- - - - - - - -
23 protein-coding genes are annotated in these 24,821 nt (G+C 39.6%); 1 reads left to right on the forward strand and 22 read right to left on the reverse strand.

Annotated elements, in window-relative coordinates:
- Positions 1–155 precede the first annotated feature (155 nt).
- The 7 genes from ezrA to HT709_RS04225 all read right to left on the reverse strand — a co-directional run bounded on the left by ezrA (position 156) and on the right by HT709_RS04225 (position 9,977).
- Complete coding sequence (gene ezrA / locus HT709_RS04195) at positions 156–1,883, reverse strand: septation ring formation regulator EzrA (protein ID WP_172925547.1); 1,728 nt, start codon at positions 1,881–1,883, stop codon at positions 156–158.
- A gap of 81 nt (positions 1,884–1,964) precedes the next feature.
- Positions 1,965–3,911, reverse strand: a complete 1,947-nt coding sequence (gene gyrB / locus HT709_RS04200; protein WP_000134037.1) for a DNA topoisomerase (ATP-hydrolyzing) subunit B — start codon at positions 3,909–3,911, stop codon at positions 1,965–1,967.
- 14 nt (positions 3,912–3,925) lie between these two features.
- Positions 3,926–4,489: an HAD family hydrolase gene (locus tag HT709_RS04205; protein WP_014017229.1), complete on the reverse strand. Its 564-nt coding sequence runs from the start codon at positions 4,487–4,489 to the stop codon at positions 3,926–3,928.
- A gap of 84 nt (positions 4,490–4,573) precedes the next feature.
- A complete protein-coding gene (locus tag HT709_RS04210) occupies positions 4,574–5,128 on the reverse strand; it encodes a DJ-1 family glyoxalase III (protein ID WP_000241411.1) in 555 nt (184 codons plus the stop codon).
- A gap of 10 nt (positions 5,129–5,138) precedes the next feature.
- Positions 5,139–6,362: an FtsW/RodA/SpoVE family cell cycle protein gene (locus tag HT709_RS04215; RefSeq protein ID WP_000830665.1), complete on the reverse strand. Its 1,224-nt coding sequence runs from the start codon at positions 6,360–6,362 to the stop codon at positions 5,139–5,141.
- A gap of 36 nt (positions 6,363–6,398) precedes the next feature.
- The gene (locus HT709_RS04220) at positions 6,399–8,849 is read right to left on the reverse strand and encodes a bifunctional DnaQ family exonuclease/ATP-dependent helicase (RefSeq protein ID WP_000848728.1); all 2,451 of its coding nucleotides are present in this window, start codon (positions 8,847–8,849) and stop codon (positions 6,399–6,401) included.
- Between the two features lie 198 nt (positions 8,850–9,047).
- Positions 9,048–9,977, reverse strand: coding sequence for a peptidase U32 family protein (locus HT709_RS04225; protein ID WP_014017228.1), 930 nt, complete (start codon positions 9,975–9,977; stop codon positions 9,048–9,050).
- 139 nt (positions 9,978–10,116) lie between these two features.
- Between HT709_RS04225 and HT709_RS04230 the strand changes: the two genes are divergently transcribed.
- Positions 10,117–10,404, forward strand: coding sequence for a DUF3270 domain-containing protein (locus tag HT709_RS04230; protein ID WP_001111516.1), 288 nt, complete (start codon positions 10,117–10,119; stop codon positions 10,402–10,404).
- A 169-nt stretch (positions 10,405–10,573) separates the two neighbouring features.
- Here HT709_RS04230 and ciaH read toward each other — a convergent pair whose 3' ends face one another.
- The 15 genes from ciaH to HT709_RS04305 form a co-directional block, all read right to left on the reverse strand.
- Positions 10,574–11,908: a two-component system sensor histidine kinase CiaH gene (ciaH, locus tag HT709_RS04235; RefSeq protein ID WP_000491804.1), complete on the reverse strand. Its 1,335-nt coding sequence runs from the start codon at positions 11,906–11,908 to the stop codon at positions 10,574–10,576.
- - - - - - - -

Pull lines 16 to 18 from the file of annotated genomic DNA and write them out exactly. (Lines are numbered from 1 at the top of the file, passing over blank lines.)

- Between the two features lie 198 nt (positions 8,850–9,047).
- Positions 9,048–9,977, reverse strand: coding sequence for a peptidase U32 family protein (locus HT709_RS04225; protein ID WP_014017228.1), 930 nt, complete (start codon positions 9,975–9,977; stop codon positions 9,048–9,050).
- 139 nt (positions 9,978–10,116) lie between these two features.